Weekly Review: Hog Prices Gained Strength This Week

US - Weekly review of the US hog industry, written by Glenn Grimes and Ron Plain.
calendar icon 4 February 2008
clock icon 4 minute read

Demand for pork at the consumer level in 2007 was up 2.6 percent based on preliminary data. Live hog demand last year showed a strong growth of 3.6 percent from 2006. At least a portion of the stronger live hog demand than consumer demand for pork was due to larger pork exports and population growth.

All meats, with the exception of broilers, showed demand growth in 2007 from 2006. As indicated above, consumer demand for pork was up 2.6 percent, beef up 0.6 percent, turkey up 3.3 percent, but broilers demand was down 1.4 percent in 2007 from 2006.

Live hog demand in the U.S. has performed very well since 1985. In these 22 years, live hog demand is 26.1 percent stronger than in 1985. Again, the two factors responsible for most or all of this gain were pork export growth and population growth.

This growth in demand for live hogs fueled growth in the North American hog herd. Hog slaughter in 2007 was 29.2 percent above 1985.

The cold weather recently contributed to declining hog weights. For the week ending January 26, barrow and gilt weights in Iowa-Minnesota declined 1.7 pounds from a week earlier and down 0.4 pound from a year earlier. The average weight for the week ending January 26 was 260.6 pounds per head.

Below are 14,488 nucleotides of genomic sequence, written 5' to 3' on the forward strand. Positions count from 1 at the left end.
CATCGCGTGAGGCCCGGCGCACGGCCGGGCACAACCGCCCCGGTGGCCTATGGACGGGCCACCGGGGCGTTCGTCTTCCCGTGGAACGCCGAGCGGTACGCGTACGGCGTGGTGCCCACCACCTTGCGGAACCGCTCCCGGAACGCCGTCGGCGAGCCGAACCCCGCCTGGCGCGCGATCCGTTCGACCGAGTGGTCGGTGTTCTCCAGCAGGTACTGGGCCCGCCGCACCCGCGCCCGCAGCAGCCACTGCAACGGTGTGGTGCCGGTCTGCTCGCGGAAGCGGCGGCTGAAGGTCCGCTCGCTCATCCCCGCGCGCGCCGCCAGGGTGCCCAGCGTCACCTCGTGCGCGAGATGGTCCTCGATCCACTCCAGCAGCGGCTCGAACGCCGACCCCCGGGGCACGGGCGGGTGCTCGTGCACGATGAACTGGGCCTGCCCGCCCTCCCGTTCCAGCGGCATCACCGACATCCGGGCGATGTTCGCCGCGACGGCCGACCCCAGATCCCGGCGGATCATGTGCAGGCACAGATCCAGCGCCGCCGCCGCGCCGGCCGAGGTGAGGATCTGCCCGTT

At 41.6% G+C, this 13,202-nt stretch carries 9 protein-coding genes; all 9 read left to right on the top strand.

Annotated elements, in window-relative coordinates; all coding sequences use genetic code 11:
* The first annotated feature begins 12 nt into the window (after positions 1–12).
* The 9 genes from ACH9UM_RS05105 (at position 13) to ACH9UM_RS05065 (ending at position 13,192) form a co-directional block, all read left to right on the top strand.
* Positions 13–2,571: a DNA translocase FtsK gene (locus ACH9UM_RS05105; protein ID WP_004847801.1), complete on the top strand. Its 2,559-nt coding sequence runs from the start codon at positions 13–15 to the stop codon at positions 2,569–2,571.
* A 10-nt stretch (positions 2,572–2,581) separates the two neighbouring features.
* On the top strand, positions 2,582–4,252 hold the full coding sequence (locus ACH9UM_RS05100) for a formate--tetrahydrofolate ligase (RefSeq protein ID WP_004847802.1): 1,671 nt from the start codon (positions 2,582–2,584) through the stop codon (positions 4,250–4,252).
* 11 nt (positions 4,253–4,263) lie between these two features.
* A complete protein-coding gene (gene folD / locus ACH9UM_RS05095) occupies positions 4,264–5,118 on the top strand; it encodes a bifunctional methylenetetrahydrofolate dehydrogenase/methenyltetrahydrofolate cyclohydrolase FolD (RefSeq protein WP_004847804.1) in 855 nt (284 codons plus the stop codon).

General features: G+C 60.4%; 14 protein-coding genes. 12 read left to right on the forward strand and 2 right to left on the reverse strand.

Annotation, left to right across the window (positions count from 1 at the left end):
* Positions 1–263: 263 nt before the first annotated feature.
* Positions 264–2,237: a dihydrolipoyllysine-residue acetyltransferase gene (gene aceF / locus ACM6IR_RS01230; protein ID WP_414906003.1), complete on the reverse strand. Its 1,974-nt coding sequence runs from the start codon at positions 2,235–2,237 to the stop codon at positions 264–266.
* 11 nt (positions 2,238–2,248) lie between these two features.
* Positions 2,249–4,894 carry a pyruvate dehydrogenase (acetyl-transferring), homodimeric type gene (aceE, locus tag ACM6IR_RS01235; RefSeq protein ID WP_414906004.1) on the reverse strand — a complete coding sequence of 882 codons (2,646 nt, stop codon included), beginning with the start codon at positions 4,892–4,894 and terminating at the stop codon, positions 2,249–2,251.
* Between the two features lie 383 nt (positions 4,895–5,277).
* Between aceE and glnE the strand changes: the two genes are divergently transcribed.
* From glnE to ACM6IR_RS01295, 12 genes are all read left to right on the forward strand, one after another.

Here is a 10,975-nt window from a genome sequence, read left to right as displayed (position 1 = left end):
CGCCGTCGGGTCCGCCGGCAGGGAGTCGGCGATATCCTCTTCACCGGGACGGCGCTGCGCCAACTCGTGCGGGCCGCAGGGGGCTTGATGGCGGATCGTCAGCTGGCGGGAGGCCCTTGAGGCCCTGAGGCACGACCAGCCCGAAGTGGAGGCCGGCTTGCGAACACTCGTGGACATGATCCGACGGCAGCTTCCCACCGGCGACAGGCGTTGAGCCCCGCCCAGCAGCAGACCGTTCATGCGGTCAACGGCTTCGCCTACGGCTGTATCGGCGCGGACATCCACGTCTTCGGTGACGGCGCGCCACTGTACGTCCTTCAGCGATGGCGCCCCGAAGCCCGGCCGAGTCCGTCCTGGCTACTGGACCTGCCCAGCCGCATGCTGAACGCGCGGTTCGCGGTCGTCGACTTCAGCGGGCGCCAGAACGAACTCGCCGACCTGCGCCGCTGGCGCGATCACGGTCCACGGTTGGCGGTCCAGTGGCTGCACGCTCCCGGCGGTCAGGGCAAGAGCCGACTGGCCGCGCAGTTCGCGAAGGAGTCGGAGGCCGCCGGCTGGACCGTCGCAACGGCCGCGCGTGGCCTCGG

Gilt data for the last two weeks is at a level to get some reduction in the herd if it stays at these levels. We are hearing about some sow liquidation, but the sow slaughter data was below a year earlier in December until the week ending January 19. For this week, sow slaughter was up 10.4 percent after adjusting for herd size.

The futures market is offering the opportunity to forward price hogs in the upper 50's live for February 2009. In mid weeks, the February 2009 contract for lean hogs was 41 percent higher than the 2008 February contract. What do the people trading lean hogs know that we do not? To get that price, pork production will need to be down 8-13 percent or the same combination of production reduction and demand growth that adds up to 8-13 percent. Getting that much decline in the next 12 months seems highly unlikely, especially with the futures market offering this level of price protection or opportunity.

Pork product cutout rallied this week with the cutout Thursday afternoon at $69.80 per cwt of carcass up $4.94 per cwt from a week earlier. Loins at $73.14 per cwt were up $2.66 per cwt, Boston butts at $59.71 per cwt were up $5.10 per cwt, hams at $52.21 per cwt were up $10.11 per cwt and bellies at $78.21 per cwt were up $5.95 per cwt from a week earlier.

Hog prices gained strength this week with slaughter still relatively large. Top live prices Friday morning were up $2-4 pre cwt compared to a week earlier. Weighted average negotiated prices Friday morning were up $1.15-2.66 per cwt compared to seven days earlier.

The top live prices for Friday morning for select markets were: Peoria $32 per cwt, St. Paul $37 per cwt, and interior Missouri $37.25 per cwt. The weighted average negotiated carcass prices by area were: western Cornbelt $53.31 per cwt, eastern Cornbelt $52.90 per cwt, Iowa-Minnesota $53.38 per cwt and nation $53 per cwt.

Slaughter this week under Federal Inspection was estimated at 2,276 thousand head, up 11.1 percent from a year earlier.

Cash feeder pig prices this week at United Tel-O-Auction were steady with two weeks earlier. All of the pigs were in the 50-60 pound range and sold for $53.50-57 per cwt.

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